No Handshake

“You may now offer each other the sign of peace”, said the Priest as he rounded off the prayers of consecration.

Parishioners stood where they were exchanging awkward stares and glances as opposed to handshakes and embraces synonymous with ‘the sign of peace’ referred to by the Priest.

This was mass on Sunday in a Catholic Church somewhere in Lagos, Nigeria, a few days after scores were hospitalised and a couple of Nigerians died from over-consumption of salt in an attempt – following misguided information received – to protect themselves from contracting the Ebola virus.

I imagine several years from now, stories would be written, fiction or non-fiction pieces published about how people in certain parts of West Africa stopped shaking one-another because of a disease out-break that seemed to kill faster than it took one to retrieve their hand from a handshake.

It is difficult to tell people not to over react in a matter such as this, yet it is what we must do. The fear exhibited by the larger population of affected regions, particularly Nigeria, is palpable and may likely claim more casualties than the actual disease itself. The salt episode is a clear example.

There is a clear need for people to be very alert and take steps to protect themselves from this disease, but I imagine there is a point where such steps may be considered pushing the boundaries of caution, especially where these steps are misguided and unfounded. This is not a case for continued handshakes in churches and when we meet people publicly or privately. Nay, rather, this is a case for people to not be afraid to live life because there is a chance they might die.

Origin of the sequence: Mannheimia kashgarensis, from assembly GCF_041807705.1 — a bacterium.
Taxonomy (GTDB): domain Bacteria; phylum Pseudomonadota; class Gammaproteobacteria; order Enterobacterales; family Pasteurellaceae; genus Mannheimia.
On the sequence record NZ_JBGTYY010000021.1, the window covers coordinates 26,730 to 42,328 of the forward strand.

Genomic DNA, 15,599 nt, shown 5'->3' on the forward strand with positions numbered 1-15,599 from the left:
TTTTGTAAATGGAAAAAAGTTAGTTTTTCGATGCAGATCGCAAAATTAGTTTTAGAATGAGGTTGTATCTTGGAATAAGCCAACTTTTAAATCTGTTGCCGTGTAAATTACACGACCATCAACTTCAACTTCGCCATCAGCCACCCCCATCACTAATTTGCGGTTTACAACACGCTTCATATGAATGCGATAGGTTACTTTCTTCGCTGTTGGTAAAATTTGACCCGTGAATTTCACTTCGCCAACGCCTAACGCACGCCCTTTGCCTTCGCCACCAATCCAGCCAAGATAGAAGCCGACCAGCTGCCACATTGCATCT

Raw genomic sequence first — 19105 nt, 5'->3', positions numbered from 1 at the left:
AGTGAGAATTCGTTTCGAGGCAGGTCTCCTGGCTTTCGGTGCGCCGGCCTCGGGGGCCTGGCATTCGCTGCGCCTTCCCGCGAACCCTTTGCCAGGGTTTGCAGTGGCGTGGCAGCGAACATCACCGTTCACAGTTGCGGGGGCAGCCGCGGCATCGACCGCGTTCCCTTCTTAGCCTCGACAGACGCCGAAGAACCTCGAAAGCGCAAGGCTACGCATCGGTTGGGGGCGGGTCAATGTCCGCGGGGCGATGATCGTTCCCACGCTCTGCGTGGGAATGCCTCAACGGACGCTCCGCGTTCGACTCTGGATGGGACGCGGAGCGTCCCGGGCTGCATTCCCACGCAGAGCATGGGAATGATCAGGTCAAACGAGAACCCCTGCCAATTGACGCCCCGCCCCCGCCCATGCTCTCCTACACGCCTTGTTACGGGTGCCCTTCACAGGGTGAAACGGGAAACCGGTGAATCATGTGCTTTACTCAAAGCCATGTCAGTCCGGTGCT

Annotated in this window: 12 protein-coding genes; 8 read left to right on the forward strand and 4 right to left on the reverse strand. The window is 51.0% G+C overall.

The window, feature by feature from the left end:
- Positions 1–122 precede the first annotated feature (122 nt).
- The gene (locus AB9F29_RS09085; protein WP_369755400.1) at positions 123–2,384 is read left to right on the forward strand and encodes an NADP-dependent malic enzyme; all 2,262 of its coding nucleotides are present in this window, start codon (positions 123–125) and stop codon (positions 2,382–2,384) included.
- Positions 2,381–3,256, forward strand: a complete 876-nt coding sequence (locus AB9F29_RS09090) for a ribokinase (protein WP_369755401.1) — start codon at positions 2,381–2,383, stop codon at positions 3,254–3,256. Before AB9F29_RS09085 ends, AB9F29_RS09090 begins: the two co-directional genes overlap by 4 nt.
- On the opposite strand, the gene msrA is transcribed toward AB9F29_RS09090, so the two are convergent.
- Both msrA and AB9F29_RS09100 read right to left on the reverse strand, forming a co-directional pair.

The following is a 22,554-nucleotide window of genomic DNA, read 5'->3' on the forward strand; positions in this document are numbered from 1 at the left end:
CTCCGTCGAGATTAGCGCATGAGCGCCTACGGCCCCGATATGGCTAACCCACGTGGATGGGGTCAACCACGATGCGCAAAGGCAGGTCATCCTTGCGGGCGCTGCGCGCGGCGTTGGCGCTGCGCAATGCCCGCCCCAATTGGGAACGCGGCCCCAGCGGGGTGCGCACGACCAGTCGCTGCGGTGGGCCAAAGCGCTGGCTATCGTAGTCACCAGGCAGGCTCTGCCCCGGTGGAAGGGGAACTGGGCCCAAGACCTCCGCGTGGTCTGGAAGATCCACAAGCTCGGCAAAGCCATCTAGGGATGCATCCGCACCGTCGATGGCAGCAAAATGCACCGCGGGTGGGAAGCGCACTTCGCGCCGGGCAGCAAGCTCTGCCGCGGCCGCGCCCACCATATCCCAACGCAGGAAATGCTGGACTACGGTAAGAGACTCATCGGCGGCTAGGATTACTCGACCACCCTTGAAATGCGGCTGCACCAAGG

Reports have confirmed to us that though “the disease is highly infectious, it is not so highly contagious.” Meaning that if a person were to transmit the disease, he or she has to first of all be obviously very sick, and most likely won’t be found sitting next to you in a board meeting, in the football stadium, at your office for a presentation, and possibly even next to you at church service.

So, as we go about our daily lives, we should try to make it as normal as possible, while taking the necessary measures to stay healthy and free from the disease. Yes, it is true that about 10 cases have been reported in Nigeria so far, that does not mean you are about to become the 11th case. There is no need to fear death by living. Do not be afraid to live and cherish the moments that make your life count.


Iweka Kingsley is the Author of DAPPLED THINGS. He is a Creative Media Consultant and manages Africa-OnTheRise, an online platform that monitors and shares ONLY positive and progressive news on Africa. Follow him on Twitter @IwekaKingsley



  1. I echo your thoughts exactly. We are too fearful of our survival even when death is inevitable. We refuse to shake hands in church yet rub bodies for Thanksgiving and when leaving the church. Isn’t that penny wise pound foolish?

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